Prehistory: Daily Life
One of the major changes in prehistoric Britain was the gradual shift away from hunter-gathering towards settled agriculture. The arrival of farming from about 4000 BC had a profound effect on every aspect of daily life for the people who lived on our islands.
FOLLOWING THE HERDS
The first human visitors to Britain were nomads, following reindeer and other animal herds north. They perhaps returned, over long periods of time, to particular caves and refuges, such as Creswell Crags in Derbyshire.
Even after the glacial ice finally receded and continuous occupation began about 14,000 years ago, hunter-gatherers had no permanent homes.
But discoveries of huts at Howick in Northumberland, and Star Carr, Yorkshire, dated to 8770–8460 BC, suggest that the wanderings of some Mesolithic people followed a seasonal pattern. It’s thought that they visited the same places for hunting, fishing or winter shelter.
The arrival of farming in Britain in about 4000 BC did not immediately transform these semi-nomads into year-round permanent settlers. More herdsmen than intensive arable farmers, Neolithic and early Bronze Age people continued to move around territories. These were now focused on great communal monuments like Belas Knap in Gloucestershire and West Kennet Long Barrow in Wiltshire.
Later, henges and stone circles probably performed a similar function – permanent dwelling places remain elusive until the middle Bronze Age.
If monuments embodied the soul of these mobile societies, communal gatherings at places like Windmill Hill in Wiltshire provided their social glue. They no doubt provided opportunities to meet, trade, and perhaps also feast and perform ceremonies.
ANIMALS AND SKINS
Animals were not kept purely to provide food. Cattle were probably also used for ploughing or pulling carts. Domesticated horses, however, were rare in Britain until the Iron Age.
Finds of gnawed bones show that dogs were common in prehistoric Britain. Varying in size, they were guard dogs, shepherding dogs, hunting aids or pets, or all of these things. Roman writers believed that Iron Age Britons also kept hares as pets: Boudicca is supposed to have carried one under her cloak.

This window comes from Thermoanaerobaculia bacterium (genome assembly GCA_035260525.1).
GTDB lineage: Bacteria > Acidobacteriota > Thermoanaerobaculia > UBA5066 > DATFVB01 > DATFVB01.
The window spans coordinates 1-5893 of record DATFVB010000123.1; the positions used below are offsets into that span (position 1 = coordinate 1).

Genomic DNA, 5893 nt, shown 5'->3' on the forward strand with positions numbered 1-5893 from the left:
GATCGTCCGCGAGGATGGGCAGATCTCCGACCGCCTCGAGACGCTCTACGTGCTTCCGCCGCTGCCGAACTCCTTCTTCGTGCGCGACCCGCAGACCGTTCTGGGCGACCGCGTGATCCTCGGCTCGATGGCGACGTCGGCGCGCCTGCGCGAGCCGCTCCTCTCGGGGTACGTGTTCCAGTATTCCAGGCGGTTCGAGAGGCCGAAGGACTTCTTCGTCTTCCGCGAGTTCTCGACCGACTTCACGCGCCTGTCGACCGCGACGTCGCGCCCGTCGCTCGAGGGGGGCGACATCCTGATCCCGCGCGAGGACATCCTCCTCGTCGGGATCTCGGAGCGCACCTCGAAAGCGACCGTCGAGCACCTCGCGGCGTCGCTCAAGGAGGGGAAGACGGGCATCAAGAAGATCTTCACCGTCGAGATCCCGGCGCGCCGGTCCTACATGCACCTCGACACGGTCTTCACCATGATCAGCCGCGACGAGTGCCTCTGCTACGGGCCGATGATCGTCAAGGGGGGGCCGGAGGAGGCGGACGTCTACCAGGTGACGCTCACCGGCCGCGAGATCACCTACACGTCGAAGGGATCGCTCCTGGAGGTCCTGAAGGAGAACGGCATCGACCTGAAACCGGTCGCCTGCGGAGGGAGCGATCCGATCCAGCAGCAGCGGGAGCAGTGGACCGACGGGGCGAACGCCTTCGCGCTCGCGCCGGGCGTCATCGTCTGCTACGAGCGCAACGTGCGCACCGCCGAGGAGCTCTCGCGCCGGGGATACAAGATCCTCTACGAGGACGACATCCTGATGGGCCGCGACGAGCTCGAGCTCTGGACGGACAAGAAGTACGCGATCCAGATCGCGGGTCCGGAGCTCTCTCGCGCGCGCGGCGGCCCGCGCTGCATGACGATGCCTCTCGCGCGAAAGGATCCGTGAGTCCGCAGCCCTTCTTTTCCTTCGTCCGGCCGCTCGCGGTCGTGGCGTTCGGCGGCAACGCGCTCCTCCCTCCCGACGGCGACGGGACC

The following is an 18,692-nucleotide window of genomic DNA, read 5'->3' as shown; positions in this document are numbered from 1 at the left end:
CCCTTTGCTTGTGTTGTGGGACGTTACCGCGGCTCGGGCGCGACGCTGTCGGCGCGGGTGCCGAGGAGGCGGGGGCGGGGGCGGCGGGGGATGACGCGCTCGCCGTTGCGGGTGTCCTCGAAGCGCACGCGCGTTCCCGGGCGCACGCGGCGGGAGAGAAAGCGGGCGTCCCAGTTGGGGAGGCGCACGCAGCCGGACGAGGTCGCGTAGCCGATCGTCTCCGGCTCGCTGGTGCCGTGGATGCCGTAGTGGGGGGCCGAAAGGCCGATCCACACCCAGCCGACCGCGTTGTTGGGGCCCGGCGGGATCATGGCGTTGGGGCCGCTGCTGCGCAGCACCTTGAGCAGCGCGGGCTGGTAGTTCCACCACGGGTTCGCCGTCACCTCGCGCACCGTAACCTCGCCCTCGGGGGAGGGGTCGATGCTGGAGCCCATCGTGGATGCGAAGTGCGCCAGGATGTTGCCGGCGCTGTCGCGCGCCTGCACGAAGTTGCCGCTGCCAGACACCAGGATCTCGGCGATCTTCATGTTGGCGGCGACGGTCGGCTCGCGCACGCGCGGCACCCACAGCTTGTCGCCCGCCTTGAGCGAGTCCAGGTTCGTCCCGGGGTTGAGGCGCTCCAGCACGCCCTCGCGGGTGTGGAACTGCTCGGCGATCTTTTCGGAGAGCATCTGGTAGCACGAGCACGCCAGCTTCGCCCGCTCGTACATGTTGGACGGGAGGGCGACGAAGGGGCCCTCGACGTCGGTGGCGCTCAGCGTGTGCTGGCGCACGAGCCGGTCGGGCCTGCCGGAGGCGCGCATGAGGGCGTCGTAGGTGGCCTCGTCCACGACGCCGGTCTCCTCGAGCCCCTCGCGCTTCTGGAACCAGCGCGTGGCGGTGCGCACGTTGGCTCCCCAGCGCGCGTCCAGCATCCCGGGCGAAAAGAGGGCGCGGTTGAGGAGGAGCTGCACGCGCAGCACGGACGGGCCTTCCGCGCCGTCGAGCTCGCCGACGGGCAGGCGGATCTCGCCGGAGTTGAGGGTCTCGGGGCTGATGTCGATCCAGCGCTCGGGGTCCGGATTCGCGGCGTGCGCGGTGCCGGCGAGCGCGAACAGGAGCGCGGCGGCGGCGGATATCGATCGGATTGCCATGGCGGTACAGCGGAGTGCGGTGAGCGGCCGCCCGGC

Sheep were the most ubiquitous Bronze Age animal. From about 2000 BC a new breed appeared whose fleece was woolly rather than hairy. The wool could be woven into textiles, which could be dyed in bright colours.
The scant evidence we have suggests that earlier clothing was made of animal skins or leather, sewn together using bone needles (dated as early as 13,000 BC) and animal guts. By the early Neolithic period they were sewn with linen thread, made from flax, which was also woven into late Bronze Age clothing.
VILLAGES, HILLFORTS, TOWNS
Late Bronze Age people were settling in substantial round houses, often grouped into permanent villages like Grimspound on Dartmoor. The perimeter wall at Grimspound probably served only to keep domestic animals in and wild ones out. But the need for safety prompted the building, at about the same time, of a defended village of about 200 huts on the exposed and uncomfortable summit of Mam Tor in Derbyshire.
The subsequent Iron Age saw an increasing tendency for people in northern and western England to live together for security, either in, or under the protection of, hillforts. In eastern England, however, new town-like tribal centres grew up in places like Colchester, Essex (defended by Lexden Earthworks), and Stanwick, North Yorkshire.
Julius Caesar, writing before 47 BC, contrasted the ‘civilised’ south-east with the more primitive conditions further inland, whose inhabitants ‘do not sow corn, but live on milk and flesh, and are clad in skins’. Exaggeration, perhaps, but correct in confirming that the quality of daily life in prehistoric Britain always depended on where, as well as when, one lived.
More about Prehistoric England
The structures that survive from prehistory might not be what we’d normally think of as ‘architecture’. But these structures still inspire awe today
People in prehistory were skilled at making tools and decorative objects from stone and metal, sometimes with astonishing decoration.
Goods and skills must have been bartered or exchanged in prehistoric Britain from early times, but very little evidence has survived and commece as we think of it may not have existed.
Prehistoric Daily Life
The arrival of farming from about 4000 BC had a profound effect on every aspect of daily life for the people who lived in the British Isles.
How Neolithic people linked complexes of person-made monuments into artificial landscapes.
The arrival of farming, the building of great communal monuments and the knowledge of metalworking all transformed prehistoric Britain.
Prehistory: Power and Politics
Power in prehistoric Britain was expressed symbolically, through the likes of mighty communal monuments, rich grave goods, and massive hillforts.
There was no single or continuously developed belief system in prehistoric Britain, but we can make informed guesses about what different prehistoric people believed.
Violence and conflict undoubtedly occurred in prehistoric Britain, but the archaeological evidence is often subject to varying interpretations.
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